Great sales people know that establishing credibility is completely different.  Simultaneously, it has virtually nothing to do about them, their company, their products, but at the same time it is all about them–but in a very different way.

Great sales people establish their credibility by demonstrating their knowledge of the customer–the enterprise and the individual, the issues they are facing or likely to be facing.  They engage by asking about the customer’s business, sharing relevant stories and data about critical business issues.  Their credibility is cemented when the customer thinks, “They really know their stuff, they know about us, they care.”

All this happens before a product is ever mentioned.

Great sales people also know the other things they must do to establish credibility.

They have a strong LinkedIn profile.  They know one of the first things a customer might do is look at their profile.

Likewise, they do their research on the customer–individuals and enterprises, before the initial contact.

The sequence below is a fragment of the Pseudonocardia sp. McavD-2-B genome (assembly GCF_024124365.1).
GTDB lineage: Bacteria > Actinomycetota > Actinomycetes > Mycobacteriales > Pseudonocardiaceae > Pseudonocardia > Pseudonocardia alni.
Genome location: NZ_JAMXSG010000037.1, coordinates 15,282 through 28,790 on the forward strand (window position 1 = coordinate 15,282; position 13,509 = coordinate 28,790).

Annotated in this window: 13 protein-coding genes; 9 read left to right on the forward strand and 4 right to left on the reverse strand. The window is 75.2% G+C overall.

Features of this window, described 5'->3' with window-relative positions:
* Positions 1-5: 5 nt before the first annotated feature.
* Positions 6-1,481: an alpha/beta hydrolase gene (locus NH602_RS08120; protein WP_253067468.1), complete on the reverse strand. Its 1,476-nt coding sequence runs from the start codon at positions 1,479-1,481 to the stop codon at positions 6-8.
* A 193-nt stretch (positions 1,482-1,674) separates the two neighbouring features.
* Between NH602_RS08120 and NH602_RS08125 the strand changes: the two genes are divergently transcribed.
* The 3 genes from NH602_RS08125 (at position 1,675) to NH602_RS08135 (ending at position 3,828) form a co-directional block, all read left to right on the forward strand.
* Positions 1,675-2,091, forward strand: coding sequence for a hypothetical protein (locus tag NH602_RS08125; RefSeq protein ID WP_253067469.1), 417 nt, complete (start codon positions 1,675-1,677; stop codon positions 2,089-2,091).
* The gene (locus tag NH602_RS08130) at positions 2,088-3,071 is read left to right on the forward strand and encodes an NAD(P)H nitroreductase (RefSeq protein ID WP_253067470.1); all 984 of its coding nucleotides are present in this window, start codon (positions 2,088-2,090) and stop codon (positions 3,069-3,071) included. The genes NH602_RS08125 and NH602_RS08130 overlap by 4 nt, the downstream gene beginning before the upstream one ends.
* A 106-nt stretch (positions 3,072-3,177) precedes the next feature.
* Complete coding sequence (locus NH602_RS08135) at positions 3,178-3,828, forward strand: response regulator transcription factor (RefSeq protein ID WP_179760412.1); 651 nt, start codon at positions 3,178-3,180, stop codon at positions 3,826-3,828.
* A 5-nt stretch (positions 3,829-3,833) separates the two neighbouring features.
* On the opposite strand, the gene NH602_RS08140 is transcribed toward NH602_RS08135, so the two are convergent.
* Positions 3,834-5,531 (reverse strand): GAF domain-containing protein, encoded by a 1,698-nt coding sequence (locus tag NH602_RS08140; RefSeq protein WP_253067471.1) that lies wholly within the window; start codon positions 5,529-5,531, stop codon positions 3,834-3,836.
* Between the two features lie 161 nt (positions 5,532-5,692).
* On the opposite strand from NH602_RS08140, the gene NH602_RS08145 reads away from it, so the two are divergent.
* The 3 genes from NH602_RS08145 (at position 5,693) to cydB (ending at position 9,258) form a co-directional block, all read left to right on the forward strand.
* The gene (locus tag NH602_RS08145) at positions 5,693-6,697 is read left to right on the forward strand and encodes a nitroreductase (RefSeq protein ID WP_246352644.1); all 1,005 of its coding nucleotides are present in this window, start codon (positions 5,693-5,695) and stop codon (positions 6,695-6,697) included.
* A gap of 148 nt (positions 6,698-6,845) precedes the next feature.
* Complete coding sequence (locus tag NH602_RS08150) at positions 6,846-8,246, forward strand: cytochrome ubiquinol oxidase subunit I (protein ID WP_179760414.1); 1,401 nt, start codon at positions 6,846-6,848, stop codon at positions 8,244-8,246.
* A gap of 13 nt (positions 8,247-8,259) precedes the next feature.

They don’t rush the process, though they always have a high sense of urgency.  They recognize, that until the customer views them as credible, the customer won’t engage at the level they should.  They may talk to you, but they are wary or apprehensive.

Great sales people focus on their personal credibility and don’t rely on their organizational credibility.  They know this is important because people buy from people.

Mediocre sales people have to rely on the credibility of the company they work for, because their ability to establish personal credibility isn’t great.

Great sales people know they have to continue to reinforce and build their credibility with the customer, becoming trusted.  They know they never can violate that trust.

Mediocre sales people think the credibility lies in their company and their products.  This is why they continue to focus on pitching their company and products.

But mediocre sales people are forever disadvantaged by the sales person that has established great personal credibility and value to the customer.

What are you doing to establish and reinforce your credibility with every customer engagement?